Earlier this year, the Small Business Association provided a kickstart to the small business economy by providing a Paycheck Protection Loan to provide a “direct incentive for small businesses to keep workers on the payroll”. Known as a PPP loan, many entrepreneurs and small business owners were able to muddle through the application process to receive a lifeline to holding companies together and keeping their team members paid. But the PPP is a loan, and unless you apply for forgiveness, it has to be paid back. So how do you do that?
Let’s review what you could use the funds for.
HOW TO APPLY FOR FORGIVENESS
There are a couple of steps in the application process. Remember that even though most applications were accepted and approved by banks and credit unions, the PPP loan received is actually managed by the the SBA, who says they will forgive all loans where the proper employee criteria are met, and the funds are used for eligible expenses. This means that while you’ll be contacting the bank who gave you the loan, the process and forms are dictated by the SBA.
FIND OUT YOUR COVERED PERIOD DATE. This date is important, because 10 months after this date is the when deferred payments end, and you have to start making payments on the loan. Borrowers may submit a loan forgiveness application any time before the maturity date of the loan, which is either two or five years from loan origination. You can still request forgiveness as long as you do so prior to the maturity date, but you’d have to make payments until your application is received and approved.
CONTACT YOUR PPP LENDER AND COMPLETE THE CORRECT FORM. Likely because of all of the changes to the process, many lenders are not yet accepting forgiveness applications, but you can get a head start by understanding what will be required of you. The SBA made things a bit easier in recent months when they released a simpler version of the forgiveness application for borrowers who received $50,000 or less. Form 3508S is only two pages long, and removes most of the complicated FTE calculations that are present in the main form. In addition, Form 3508EZ is available for those who are independent contractors, self-employed or sole proprietors with no employees. A note that if you did not include any employee salaries in the computation of average monthly payroll in the Borrower Application Form, you automatically qualify to use the Loan Forgiveness Application Form 3508EZ.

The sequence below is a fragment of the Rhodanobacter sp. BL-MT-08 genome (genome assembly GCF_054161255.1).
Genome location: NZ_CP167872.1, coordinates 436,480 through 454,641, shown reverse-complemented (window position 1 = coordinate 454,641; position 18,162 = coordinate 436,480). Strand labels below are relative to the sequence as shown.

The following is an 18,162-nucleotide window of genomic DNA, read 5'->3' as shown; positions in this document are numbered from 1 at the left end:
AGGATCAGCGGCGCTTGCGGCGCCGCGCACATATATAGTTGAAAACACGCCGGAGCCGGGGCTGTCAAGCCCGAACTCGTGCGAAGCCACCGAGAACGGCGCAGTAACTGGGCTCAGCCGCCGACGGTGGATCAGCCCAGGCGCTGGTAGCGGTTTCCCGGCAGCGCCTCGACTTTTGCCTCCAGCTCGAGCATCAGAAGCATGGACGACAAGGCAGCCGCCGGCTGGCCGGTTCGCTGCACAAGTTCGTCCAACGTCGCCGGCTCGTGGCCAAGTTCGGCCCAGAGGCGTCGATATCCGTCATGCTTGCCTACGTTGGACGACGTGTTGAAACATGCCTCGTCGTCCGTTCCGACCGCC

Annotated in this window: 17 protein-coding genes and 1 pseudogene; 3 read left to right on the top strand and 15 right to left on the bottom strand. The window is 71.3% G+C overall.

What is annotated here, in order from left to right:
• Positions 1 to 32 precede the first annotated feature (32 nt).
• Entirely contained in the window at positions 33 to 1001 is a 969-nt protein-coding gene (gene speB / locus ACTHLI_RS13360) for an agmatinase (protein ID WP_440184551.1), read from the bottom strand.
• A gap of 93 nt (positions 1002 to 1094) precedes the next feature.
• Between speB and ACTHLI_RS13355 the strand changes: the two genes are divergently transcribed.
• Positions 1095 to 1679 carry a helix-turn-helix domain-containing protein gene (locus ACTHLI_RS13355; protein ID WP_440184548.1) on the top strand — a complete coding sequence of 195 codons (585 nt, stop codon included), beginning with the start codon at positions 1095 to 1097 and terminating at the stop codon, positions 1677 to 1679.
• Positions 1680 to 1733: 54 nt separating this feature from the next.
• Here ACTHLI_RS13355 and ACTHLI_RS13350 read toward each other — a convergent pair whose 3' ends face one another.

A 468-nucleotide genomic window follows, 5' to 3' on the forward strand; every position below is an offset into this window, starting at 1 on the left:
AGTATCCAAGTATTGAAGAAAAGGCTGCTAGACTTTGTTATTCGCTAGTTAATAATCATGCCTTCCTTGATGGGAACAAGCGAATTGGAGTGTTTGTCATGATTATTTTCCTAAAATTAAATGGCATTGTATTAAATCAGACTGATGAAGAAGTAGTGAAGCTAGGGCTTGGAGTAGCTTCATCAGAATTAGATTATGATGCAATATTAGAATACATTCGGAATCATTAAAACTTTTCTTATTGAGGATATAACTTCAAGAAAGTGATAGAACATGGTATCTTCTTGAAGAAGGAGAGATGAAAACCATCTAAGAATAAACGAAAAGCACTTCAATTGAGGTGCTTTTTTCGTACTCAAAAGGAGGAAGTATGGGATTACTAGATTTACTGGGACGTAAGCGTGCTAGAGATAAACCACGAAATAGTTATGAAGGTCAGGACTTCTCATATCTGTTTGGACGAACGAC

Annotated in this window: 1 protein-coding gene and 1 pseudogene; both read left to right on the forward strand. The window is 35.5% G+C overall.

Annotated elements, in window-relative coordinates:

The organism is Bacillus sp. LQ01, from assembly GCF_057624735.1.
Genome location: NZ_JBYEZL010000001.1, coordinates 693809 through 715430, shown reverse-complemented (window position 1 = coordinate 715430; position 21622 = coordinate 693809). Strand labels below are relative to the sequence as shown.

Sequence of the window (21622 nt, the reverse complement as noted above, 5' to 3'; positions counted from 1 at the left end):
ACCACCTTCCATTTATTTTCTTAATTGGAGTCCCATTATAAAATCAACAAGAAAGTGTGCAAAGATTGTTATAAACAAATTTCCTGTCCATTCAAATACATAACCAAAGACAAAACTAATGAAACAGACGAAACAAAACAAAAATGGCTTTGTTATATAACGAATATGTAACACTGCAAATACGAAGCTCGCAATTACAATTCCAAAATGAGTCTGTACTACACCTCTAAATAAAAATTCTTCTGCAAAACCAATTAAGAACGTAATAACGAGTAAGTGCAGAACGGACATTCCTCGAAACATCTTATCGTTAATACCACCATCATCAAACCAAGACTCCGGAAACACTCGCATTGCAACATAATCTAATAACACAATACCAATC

COMPILE YOUR DOCUMENTATION. Based on the requirements above, there are a few different documents that should be collected in order to provide support for the eligible expenses incurred, including those for payroll, business rent or mortgage interest, and utility payments. Good record keeping and proper financial statements are going to be imperative for your loan to be forgiven, so make sure you have everything needed to submit when it’s time.
SUBMIT THE DOCUMENTS TO YOUR LENDER. Not all lenders are following the same steps to receive documents, so make sure you follow the instructions of your bank to provide the required support for your application. If additional information is requested, be sure to provide in a timely manner.
What if you don’t meet the qualifications and have to pay it back?
According to the SBA:
If the loan is fully forgiven, the borrower is not responsible for any payments. If only a portion of the loan is forgiven, or if the forgiveness application is denied, any remaining balance due on the loan must be repaid by the borrower on or before the maturity date of the loan. Interest accrues during the time between the disbursement of the loan and SBA remittance of the forgiveness amount. The borrower is responsible for paying the accrued interest on any amount of the loan that is not forgiven.
So, if you have to pay it back, you have to do so plus the accrued interest that started when you received the loan. All outstanding amounts must be paid by the maturity date.
The good news is, you have time and a low interest rate to do so. PPP loans have an interest rate of 1%, and have a maturity date based on when the loan was issued:
Prior to June 5, 2020 = 2 years
After June 5, 2020 = 5 years
Want more nitty gritty details? The SBA has a nice long FAQs doc that may help answer your questions, but if you want more direct support for your specific situation from a CPA, we invite you to schedule a Clarity Call with us to discuss.